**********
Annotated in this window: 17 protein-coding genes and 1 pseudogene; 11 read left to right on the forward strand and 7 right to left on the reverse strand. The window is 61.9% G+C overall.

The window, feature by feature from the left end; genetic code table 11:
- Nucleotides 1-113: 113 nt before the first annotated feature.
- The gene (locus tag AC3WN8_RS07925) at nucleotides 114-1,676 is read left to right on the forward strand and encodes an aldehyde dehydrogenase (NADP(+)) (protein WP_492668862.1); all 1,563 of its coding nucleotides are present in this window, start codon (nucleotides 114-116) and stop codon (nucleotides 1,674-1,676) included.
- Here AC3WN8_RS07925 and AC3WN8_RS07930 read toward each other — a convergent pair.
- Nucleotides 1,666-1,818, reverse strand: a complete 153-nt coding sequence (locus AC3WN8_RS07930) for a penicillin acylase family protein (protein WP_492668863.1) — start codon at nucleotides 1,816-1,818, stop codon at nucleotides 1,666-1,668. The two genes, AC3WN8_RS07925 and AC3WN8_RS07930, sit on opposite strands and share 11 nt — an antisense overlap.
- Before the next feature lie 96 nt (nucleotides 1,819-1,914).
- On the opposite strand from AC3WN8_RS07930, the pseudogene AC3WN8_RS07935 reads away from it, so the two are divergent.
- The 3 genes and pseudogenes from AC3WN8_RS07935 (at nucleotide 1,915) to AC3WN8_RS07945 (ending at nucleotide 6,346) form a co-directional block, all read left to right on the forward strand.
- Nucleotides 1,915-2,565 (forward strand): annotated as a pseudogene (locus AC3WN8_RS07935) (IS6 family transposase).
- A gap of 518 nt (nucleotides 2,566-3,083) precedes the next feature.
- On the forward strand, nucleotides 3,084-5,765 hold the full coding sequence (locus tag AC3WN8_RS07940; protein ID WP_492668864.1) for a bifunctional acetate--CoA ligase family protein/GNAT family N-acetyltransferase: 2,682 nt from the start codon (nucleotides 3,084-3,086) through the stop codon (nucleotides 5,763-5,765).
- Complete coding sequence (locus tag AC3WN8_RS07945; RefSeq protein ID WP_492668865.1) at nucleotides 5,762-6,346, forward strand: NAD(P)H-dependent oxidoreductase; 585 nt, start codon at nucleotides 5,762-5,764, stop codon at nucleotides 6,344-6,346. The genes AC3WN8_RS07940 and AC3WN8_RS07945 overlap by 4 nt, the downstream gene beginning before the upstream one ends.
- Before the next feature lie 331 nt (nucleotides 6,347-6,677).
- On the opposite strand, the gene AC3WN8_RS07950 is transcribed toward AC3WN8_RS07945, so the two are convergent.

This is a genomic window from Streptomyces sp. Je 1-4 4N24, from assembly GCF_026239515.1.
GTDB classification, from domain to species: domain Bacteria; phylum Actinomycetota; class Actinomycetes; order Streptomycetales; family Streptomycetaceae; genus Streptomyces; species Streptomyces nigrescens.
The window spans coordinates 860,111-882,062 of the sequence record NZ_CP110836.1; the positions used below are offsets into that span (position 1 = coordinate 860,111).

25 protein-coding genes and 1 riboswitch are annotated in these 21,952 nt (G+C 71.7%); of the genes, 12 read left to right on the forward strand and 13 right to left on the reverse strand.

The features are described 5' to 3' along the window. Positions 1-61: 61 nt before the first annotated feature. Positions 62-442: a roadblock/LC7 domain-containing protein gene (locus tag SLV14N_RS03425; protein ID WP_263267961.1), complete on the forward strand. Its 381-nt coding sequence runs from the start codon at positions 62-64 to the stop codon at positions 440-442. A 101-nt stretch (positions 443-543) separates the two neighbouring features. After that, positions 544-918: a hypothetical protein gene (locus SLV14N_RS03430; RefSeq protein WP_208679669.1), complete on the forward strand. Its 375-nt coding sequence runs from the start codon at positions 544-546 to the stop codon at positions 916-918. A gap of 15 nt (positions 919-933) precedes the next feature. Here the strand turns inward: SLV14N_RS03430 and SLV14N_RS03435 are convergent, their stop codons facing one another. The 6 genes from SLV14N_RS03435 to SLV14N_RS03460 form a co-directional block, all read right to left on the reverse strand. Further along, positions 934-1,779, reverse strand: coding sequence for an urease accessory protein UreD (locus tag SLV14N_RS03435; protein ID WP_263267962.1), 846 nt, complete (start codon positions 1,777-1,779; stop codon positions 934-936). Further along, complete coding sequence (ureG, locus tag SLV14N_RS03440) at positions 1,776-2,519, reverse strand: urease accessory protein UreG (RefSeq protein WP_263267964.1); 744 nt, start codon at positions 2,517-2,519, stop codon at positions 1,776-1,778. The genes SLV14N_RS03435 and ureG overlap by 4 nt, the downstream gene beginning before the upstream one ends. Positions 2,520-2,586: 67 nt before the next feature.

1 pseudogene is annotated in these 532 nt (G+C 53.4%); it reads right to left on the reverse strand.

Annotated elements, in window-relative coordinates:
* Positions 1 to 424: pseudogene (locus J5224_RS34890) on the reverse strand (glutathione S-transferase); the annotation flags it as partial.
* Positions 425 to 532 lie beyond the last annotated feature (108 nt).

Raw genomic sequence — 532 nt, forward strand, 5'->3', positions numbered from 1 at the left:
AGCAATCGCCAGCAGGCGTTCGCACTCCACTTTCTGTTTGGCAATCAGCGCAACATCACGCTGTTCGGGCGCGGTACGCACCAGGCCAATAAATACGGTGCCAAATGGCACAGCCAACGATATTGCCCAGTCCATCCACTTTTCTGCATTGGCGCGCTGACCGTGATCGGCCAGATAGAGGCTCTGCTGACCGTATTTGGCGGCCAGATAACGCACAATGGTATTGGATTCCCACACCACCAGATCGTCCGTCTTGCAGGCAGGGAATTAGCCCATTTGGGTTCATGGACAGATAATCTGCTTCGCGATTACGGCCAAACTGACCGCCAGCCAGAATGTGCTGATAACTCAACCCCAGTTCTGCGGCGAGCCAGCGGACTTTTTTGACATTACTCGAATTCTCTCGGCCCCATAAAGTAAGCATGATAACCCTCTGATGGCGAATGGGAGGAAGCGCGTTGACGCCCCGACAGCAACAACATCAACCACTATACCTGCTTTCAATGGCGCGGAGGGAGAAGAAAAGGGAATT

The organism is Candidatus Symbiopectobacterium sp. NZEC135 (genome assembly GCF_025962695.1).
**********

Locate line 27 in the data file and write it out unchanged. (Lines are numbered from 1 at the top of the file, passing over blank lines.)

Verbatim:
The organism is Candidatus Symbiopectobacterium sp. NZEC135 (genome assembly GCF_025962695.1).